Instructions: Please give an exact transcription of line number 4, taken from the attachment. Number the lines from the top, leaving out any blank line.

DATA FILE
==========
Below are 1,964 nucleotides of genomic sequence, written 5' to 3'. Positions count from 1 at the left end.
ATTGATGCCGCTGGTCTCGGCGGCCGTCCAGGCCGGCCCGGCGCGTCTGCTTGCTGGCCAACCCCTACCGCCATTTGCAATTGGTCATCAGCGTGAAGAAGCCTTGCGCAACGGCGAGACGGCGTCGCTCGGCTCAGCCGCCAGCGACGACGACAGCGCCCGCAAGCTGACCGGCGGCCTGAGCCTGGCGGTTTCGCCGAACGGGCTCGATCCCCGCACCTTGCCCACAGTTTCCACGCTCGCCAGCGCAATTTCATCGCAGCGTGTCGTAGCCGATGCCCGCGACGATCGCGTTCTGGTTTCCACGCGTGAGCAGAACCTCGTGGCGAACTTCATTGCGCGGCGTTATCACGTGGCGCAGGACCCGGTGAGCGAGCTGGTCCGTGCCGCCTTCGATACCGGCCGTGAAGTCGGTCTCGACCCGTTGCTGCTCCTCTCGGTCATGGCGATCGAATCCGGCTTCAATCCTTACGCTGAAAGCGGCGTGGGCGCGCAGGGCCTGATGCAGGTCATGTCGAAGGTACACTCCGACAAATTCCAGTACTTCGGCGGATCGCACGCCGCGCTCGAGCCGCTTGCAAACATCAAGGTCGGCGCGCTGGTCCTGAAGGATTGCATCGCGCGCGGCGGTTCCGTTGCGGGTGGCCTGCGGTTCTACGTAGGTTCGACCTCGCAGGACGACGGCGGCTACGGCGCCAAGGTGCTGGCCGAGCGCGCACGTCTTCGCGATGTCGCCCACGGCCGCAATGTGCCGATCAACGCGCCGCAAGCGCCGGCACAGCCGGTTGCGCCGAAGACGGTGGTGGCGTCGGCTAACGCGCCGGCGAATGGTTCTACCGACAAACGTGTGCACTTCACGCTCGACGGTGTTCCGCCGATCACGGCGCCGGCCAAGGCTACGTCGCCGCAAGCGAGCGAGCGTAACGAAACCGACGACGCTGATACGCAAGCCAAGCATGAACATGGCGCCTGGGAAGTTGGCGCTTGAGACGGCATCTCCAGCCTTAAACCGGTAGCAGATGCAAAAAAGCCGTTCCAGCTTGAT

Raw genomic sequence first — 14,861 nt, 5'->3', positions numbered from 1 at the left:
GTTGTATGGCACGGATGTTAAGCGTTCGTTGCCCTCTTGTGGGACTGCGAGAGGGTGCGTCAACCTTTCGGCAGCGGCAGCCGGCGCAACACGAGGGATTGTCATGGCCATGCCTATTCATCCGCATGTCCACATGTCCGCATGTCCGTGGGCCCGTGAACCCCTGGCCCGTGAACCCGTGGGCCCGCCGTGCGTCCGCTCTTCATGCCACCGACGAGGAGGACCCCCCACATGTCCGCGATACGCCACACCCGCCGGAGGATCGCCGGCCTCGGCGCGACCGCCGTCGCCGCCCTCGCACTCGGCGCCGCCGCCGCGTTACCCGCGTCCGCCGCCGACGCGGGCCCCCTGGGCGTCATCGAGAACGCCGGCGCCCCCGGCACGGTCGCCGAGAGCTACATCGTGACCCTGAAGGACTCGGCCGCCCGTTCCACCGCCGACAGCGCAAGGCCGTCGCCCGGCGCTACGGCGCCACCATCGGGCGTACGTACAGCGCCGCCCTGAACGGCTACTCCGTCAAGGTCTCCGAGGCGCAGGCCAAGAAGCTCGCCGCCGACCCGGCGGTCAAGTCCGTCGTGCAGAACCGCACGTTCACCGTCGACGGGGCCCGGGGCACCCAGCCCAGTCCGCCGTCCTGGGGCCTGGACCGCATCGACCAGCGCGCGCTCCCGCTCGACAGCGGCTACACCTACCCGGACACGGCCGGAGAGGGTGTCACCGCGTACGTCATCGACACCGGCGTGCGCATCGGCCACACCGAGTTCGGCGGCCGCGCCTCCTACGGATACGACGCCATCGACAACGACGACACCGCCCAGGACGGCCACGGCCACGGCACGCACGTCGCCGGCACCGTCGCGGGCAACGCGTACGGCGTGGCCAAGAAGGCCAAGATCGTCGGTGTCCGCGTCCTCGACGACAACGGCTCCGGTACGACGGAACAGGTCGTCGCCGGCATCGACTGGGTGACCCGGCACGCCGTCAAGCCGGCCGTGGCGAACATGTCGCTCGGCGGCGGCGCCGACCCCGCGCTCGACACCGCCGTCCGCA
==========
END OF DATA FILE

GTTGTATGGCACGGATGTTAAGCGTTCGTTGCCCTCTTGTGGGACTGCGAGAGGGTGCGTCAACCTTTCGGCAGCGGCAGCCGGCGCAACACGAGGGATTGTCATGGCCATGCCTATTCATCCGCATGTCCACATGTCCGCATGTCCGTGGGCCCGTGAACCCCTGGCCCGTGAACCCGTGGGCCCGCCGTGCGTCCGCTCTTCATGCCACCGACGAGGAGGACCCCCCACATGTCCGCGATACGCCACACCCGCCGGAGGATCGCCGGCCTCGGCGCGACCGCCGTCGCCGCCCTCGCACTCGGCGCCGCCGCCGCGTTACCCGCGTCCGCCGCCGACGCGGGCCCCCTGGGCGTCATCGAGAACGCCGGCGCCCCCGGCACGGTCGCCGAGAGCTACATCGTGACCCTGAAGGACTCGGCCGCCCGTTCCACCGCCGACAGCGCAAGGCCGTCGCCCGGCGCTACGGCGCCACCATCGGGCGTACGTACAGCGCCGCCCTGAACGGCTACTCCGTCAAGGTCTCCGAGGCGCAGGCCAAGAAGCTCGCCGCCGACCCGGCGGTCAAGTCCGTCGTGCAGAACCGCACGTTCACCGTCGACGGGGCCCGGGGCACCCAGCCCAGTCCGCCGTCCTGGGGCCTGGACCGCATCGACCAGCGCGCGCTCCCGCTCGACAGCGGCTACACCTACCCGGACACGGCCGGAGAGGGTGTCACCGCGTACGTCATCGACACCGGCGTGCGCATCGGCCACACCGAGTTCGGCGGCCGCGCCTCCTACGGATACGACGCCATCGACAACGACGACACCGCCCAGGACGGCCACGGCCACGGCACGCACGTCGCCGGCACCGTCGCGGGCAACGCGTACGGCGTGGCCAAGAAGGCCAAGATCGTCGGTGTCCGCGTCCTCGACGACAACGGCTCCGGTACGACGGAACAGGTCGTCGCCGGCATCGACTGGGTGACCCGGCACGCCGTCAAGCCGGCCGTGGCGAACATGTCGCTCGGCGGCGGCGCCGACCCCGCGCTCGACACCGCCGTCCGCA